The Vue is hands down the star of the rather lackluster Saturn stable. And the word “small” does not best describe either vehicle. Although they reside in what is affectionately called the mini-ute segment, they are bigger than the competition and hardly mini in stance.
A longer wheelbase makes for a more pleasant ride and creates more space inside than your average compact SUV.
For instance, at 112.5 inches the Equinox wheelbase is 9 inches longer than the Escape, Hyundai Santa Fe and Honda CR-V, 8 inches longer than the Jeep Liberty and a whopping 14 inches longer than the RAV4.
The Equinox wheelbase, in fact, is only an inch shorter than the mid-sized Chevy TrailBlazer.
This size virtually blows the competition away in rear-seat legroom, or perhaps it can best be described as rear-seat stretch out room.
The Equinox is unequaled in rear-seat comfort in the segment with rear seats that slide fore and aft up to eight inches, 60-40 folding seatbacks and seatbacks that recline for long-haul comfort.
The rear seats also sit occupants up higher than the front. This theater-like seating may be especially appealing to youngsters who will feel less claustrophobic.
And for those folks blessed — or cursed — with a large number of very young kids, the second row will accommodate three child safety seats abreast.
The interior has other interesting features that make traveling life easier including an adjustable rear parcel shelf that can carry groceries or a flat of flowers, a center armrest/storage bin that can be flipped up out of the way to create a large area between the seats to accommodate large purses or a laptop computer, and fabric storage pockets on both sides of the center console good for storing magazines, maps or other large, flat items.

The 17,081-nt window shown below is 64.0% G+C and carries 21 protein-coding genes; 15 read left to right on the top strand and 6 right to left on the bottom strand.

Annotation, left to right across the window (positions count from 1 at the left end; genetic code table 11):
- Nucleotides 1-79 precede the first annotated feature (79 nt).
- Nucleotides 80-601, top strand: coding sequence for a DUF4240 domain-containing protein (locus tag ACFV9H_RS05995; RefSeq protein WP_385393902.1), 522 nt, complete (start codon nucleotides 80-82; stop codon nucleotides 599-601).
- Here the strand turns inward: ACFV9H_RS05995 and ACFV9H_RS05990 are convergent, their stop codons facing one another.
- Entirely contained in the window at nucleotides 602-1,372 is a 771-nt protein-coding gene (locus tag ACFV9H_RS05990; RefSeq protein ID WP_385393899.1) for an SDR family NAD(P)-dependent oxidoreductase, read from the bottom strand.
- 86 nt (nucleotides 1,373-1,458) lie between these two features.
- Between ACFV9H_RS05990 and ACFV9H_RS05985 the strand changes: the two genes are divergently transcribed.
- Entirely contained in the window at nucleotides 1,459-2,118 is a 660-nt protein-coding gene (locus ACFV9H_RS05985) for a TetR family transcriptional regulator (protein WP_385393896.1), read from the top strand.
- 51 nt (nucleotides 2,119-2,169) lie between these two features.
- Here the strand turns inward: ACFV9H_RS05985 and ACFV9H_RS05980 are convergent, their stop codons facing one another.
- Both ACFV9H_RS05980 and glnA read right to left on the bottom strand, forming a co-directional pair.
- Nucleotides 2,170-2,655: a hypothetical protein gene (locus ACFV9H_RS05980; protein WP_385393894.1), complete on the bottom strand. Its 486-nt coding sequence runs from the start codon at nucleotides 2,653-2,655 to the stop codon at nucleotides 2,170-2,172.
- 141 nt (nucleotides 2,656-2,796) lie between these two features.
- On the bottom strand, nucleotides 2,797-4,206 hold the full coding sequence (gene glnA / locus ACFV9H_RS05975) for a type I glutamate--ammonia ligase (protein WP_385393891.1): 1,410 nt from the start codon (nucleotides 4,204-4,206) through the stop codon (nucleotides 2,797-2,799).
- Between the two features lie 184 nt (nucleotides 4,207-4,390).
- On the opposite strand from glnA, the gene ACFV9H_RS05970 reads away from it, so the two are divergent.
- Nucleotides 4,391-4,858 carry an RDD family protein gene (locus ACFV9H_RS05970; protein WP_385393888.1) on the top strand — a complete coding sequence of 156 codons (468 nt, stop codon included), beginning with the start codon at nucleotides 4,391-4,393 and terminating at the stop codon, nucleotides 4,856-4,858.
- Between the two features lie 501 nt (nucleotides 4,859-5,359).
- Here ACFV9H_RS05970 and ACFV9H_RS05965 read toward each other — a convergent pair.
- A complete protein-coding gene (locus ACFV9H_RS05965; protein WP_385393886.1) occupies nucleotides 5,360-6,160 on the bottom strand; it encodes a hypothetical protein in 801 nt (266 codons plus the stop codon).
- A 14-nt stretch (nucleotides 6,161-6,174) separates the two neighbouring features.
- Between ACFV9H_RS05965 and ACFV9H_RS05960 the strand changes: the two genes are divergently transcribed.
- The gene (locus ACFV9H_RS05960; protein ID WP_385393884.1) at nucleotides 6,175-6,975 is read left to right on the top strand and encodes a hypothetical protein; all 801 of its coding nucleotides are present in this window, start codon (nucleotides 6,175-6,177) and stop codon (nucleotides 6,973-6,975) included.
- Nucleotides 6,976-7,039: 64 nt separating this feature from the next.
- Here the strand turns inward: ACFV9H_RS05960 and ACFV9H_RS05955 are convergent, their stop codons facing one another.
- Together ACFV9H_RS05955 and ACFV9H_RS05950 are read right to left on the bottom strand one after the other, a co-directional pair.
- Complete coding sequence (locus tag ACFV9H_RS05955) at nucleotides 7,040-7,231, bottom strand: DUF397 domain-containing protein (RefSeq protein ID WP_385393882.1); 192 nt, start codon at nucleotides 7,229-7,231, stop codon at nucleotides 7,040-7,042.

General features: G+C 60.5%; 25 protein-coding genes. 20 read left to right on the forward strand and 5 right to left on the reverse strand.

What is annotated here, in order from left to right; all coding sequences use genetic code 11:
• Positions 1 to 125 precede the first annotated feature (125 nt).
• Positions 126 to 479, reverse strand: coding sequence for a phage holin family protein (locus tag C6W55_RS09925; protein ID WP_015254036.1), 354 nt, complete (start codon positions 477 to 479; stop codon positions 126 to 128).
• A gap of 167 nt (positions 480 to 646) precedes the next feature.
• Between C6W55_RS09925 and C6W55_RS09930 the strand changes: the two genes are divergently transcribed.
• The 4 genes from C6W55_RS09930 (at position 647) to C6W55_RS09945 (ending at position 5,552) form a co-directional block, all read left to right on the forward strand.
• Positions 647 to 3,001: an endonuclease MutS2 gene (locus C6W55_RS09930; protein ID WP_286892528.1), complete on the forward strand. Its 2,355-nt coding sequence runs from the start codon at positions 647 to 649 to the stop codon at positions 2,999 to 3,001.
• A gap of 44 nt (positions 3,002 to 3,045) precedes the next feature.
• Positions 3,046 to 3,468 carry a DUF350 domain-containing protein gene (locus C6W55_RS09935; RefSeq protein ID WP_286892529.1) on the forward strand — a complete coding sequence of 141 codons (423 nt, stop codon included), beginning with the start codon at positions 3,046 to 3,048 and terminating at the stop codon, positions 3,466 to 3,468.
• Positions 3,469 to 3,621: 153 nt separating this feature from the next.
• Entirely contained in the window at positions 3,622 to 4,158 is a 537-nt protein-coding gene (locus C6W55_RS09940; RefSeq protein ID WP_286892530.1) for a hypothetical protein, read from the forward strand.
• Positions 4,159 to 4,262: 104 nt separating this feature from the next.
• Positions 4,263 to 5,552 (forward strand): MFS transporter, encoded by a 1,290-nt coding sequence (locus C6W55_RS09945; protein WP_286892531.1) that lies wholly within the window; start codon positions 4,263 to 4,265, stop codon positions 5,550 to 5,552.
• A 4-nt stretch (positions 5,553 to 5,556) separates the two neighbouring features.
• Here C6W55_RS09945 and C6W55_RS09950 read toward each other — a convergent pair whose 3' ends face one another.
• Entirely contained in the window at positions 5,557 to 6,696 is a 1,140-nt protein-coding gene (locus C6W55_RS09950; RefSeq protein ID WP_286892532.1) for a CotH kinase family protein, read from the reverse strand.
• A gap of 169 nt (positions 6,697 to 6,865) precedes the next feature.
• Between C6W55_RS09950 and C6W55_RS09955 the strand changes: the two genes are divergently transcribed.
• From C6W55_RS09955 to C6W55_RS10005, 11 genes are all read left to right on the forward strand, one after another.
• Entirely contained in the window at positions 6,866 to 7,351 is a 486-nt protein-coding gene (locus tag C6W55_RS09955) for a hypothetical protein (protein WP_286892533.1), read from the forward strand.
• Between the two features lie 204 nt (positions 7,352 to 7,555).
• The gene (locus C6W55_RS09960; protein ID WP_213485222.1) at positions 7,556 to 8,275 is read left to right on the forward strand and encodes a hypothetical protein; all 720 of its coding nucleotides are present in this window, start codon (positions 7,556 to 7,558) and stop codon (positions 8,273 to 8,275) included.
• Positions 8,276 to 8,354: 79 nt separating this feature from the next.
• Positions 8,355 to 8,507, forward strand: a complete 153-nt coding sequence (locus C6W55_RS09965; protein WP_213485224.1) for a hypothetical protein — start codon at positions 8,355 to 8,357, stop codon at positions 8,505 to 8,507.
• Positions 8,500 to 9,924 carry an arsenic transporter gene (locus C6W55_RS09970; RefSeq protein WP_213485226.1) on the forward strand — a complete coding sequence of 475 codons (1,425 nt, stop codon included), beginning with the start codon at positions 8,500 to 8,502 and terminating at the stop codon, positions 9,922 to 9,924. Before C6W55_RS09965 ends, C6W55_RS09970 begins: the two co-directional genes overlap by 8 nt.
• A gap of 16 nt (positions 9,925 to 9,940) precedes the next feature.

The dashboard area is neatly designed offering a contemporary look that retains a user-friendly nature.
Silver metallic trim pieces surround the instrument gauges and the metallic look, popular in many vehicles these days, is featured in the center stack.
The shifter is in easy reach in the center console and just above it are the PRND indicators, an unusual but effective setup.
A couple of minor nitpicks, the two drink holders, which pop out of the front of the center bin, are rather flimsy. And if the arm rest/bin combination is flipped up to allow for a large object between the seats, the drink holders are made useless.
Although there is a storage area under the dash to the left of the steering wheel, it is the only cubby to be found up front.
The Equinox comes in just two trim levels, LS and LT, and in either 2-wheel or all-wheel drive. The LS 2-wheel drive begins at $21,560. At the other end of the spectrum is the LT all-wheel at $28,225.
We were happy to have the base LS for a test vehicle. It gave us the opportunity to discover that a $22,000 Equinox with a V-6 engine can be very comfortable and affordable.
Our tester had only $935 in options including antilock brakes, deep tinted glass, luggage rack and cruise control. That brought the bottom line to $22,495.
Standard features should be enough to satisfy many buyers. They include power windows and locks, remote keyless entry, air conditioning, XM-ready stereo with CD player and six speakers and power driver’s seat.
The Equinox is a must-see for anyone in the market for a small sport utility vehicle. Chevrolet has got this one right.
Oh, by the way, the Equinox V-6 is fairly easy on gas too, an important consideration these days, rated at 19 miles per gallon city and 25 highway.
By Jim Meachen
Published in Car Reviews on May 25, 2004 9:16 AM